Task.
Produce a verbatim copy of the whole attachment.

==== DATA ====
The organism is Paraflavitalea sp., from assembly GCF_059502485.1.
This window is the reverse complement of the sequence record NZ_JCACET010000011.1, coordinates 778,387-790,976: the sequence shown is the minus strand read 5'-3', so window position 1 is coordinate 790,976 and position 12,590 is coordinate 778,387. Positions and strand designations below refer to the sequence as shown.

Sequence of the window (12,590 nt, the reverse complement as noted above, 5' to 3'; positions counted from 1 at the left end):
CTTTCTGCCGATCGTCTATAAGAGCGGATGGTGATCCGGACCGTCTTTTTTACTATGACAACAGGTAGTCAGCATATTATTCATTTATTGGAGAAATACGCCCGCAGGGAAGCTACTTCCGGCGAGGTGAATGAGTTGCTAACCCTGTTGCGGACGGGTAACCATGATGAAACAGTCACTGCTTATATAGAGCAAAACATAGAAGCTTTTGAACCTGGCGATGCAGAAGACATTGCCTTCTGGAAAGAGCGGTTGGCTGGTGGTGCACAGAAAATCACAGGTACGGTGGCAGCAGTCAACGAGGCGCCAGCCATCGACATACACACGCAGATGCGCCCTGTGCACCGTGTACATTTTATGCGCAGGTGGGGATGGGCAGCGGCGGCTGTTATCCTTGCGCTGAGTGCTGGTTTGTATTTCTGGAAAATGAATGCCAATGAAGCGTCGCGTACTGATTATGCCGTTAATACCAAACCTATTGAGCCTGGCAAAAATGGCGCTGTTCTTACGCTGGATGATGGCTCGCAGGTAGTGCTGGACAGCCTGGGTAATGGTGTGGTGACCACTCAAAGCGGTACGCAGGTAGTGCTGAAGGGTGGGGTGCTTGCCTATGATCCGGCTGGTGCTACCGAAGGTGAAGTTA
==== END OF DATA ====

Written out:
The organism is Paraflavitalea sp., from assembly GCF_059502485.1.
This window is the reverse complement of the sequence record NZ_JCACET010000011.1, coordinates 778,387-790,976: the sequence shown is the minus strand read 5'-3', so window position 1 is coordinate 790,976 and position 12,590 is coordinate 778,387. Positions and strand designations below refer to the sequence as shown.

Sequence of the window (12,590 nt, the reverse complement as noted above, 5' to 3'; positions counted from 1 at the left end):
CTTTCTGCCGATCGTCTATAAGAGCGGATGGTGATCCGGACCGTCTTTTTTACTATGACAACAGGTAGTCAGCATATTATTCATTTATTGGAGAAATACGCCCGCAGGGAAGCTACTTCCGGCGAGGTGAATGAGTTGCTAACCCTGTTGCGGACGGGTAACCATGATGAAACAGTCACTGCTTATATAGAGCAAAACATAGAAGCTTTTGAACCTGGCGATGCAGAAGACATTGCCTTCTGGAAAGAGCGGTTGGCTGGTGGTGCACAGAAAATCACAGGTACGGTGGCAGCAGTCAACGAGGCGCCAGCCATCGACATACACACGCAGATGCGCCCTGTGCACCGTGTACATTTTATGCGCAGGTGGGGATGGGCAGCGGCGGCTGTTATCCTTGCGCTGAGTGCTGGTTTGTATTTCTGGAAAATGAATGCCAATGAAGCGTCGCGTACTGATTATGCCGTTAATACCAAACCTATTGAGCCTGGCAAAAATGGCGCTGTTCTTACGCTGGATGATGGCTCGCAGGTAGTGCTGGACAGCCTGGGTAATGGTGTGGTGACCACTCAAAGCGGTACGCAGGTAGTGCTGAAGGGTGGGGTGCTTGCCTATGATCCGGCTGGTGCTACCGAAGGTGAAGTTA